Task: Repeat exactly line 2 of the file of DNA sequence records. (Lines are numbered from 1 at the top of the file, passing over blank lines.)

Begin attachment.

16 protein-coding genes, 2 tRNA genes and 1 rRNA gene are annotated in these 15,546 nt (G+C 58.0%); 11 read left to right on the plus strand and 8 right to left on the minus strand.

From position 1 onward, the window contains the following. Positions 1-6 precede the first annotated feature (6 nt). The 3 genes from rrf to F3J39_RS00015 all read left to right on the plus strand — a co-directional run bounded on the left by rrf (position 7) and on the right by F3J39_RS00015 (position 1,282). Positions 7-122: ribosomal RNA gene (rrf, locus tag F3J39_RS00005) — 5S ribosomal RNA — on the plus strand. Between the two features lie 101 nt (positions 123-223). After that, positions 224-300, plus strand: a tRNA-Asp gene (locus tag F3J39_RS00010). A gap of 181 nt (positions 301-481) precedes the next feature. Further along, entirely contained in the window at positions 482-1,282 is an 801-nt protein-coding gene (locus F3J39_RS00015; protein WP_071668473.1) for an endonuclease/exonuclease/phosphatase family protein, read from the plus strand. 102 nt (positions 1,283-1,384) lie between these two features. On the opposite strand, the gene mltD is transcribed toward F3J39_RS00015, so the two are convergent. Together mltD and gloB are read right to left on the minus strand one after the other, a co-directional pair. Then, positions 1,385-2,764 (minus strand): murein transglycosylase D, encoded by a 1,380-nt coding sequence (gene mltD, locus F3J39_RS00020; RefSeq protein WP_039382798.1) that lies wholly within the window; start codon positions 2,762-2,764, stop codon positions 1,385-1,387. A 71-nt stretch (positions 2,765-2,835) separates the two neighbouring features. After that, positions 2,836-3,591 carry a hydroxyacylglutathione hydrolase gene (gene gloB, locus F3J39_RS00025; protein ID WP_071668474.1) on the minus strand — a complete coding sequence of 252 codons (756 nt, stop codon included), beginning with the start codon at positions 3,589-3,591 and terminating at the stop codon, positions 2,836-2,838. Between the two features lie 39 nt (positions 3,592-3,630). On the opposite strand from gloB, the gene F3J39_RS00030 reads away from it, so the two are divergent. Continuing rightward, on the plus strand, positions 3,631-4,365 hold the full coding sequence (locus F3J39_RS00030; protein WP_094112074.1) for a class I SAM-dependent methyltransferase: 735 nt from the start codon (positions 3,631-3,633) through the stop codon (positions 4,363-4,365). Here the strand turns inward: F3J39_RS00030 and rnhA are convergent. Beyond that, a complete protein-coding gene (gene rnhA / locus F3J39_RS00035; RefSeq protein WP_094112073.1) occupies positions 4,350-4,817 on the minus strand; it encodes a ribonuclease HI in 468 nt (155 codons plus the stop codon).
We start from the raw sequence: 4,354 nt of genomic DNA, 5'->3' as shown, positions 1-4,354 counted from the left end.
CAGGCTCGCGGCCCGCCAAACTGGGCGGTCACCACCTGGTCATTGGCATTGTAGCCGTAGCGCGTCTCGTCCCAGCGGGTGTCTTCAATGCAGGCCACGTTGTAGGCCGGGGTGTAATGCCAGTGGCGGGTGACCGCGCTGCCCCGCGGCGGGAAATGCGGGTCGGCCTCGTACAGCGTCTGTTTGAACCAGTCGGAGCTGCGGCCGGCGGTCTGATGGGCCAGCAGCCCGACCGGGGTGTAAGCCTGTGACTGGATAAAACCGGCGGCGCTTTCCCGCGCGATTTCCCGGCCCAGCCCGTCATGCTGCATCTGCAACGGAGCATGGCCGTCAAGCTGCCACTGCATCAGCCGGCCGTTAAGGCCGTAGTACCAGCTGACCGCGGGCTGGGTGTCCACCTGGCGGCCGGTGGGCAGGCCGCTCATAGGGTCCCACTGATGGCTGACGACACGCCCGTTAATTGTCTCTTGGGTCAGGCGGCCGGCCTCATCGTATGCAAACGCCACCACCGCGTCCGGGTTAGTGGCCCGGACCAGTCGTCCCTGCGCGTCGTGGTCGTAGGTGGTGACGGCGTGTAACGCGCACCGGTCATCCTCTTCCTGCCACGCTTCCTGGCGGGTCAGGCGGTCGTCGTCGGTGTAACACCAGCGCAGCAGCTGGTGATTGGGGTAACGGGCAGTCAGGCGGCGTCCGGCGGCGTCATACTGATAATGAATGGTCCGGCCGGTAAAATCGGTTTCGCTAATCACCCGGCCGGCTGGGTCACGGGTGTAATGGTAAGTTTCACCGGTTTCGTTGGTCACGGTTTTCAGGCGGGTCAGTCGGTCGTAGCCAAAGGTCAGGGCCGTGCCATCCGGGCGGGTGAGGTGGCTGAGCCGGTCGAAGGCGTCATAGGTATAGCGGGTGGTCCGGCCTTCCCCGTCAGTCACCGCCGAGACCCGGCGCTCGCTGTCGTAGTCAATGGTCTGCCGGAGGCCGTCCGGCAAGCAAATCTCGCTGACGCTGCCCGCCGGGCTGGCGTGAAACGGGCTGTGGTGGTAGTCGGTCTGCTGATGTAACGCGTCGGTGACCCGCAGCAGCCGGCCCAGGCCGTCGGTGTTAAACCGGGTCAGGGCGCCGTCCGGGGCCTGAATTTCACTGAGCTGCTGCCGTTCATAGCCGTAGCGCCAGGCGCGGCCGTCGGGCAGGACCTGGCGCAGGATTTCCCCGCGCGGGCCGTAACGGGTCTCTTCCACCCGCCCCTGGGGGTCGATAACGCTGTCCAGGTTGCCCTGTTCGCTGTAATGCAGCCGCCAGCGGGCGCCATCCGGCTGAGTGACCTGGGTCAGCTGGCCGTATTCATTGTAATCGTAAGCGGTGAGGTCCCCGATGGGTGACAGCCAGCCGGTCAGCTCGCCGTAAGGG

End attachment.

From position 1 onward, the window contains the following. Positions 1-6 precede the first annotated feature (6 nt). The 3 genes from rrf to F3J39_RS00015 all read left to right on the plus strand — a co-directional run bounded on the left by rrf (position 7) and on the right by F3J39_RS00015 (position 1,282). Positions 7-122: ribosomal RNA gene (rrf, locus tag F3J39_RS00005) — 5S ribosomal RNA — on the plus strand. Between the two features lie 101 nt (positions 123-223). After that, positions 224-300, plus strand: a tRNA-Asp gene (locus tag F3J39_RS00010). A gap of 181 nt (positions 301-481) precedes the next feature. Further along, entirely contained in the window at positions 482-1,282 is an 801-nt protein-coding gene (locus F3J39_RS00015; protein WP_071668473.1) for an endonuclease/exonuclease/phosphatase family protein, read from the plus strand. 102 nt (positions 1,283-1,384) lie between these two features. On the opposite strand, the gene mltD is transcribed toward F3J39_RS00015, so the two are convergent. Together mltD and gloB are read right to left on the minus strand one after the other, a co-directional pair. Then, positions 1,385-2,764 (minus strand): murein transglycosylase D, encoded by a 1,380-nt coding sequence (gene mltD, locus F3J39_RS00020; RefSeq protein WP_039382798.1) that lies wholly within the window; start codon positions 2,762-2,764, stop codon positions 1,385-1,387. A 71-nt stretch (positions 2,765-2,835) separates the two neighbouring features. After that, positions 2,836-3,591 carry a hydroxyacylglutathione hydrolase gene (gene gloB, locus F3J39_RS00025; protein ID WP_071668474.1) on the minus strand — a complete coding sequence of 252 codons (756 nt, stop codon included), beginning with the start codon at positions 3,589-3,591 and terminating at the stop codon, positions 2,836-2,838. Between the two features lie 39 nt (positions 3,592-3,630). On the opposite strand from gloB, the gene F3J39_RS00030 reads away from it, so the two are divergent. Continuing rightward, on the plus strand, positions 3,631-4,365 hold the full coding sequence (locus F3J39_RS00030; protein WP_094112074.1) for a class I SAM-dependent methyltransferase: 735 nt from the start codon (positions 3,631-3,633) through the stop codon (positions 4,363-4,365). Here the strand turns inward: F3J39_RS00030 and rnhA are convergent. Beyond that, a complete protein-coding gene (gene rnhA / locus F3J39_RS00035; RefSeq protein WP_094112073.1) occupies positions 4,350-4,817 on the minus strand; it encodes a ribonuclease HI in 468 nt (155 codons plus the stop codon).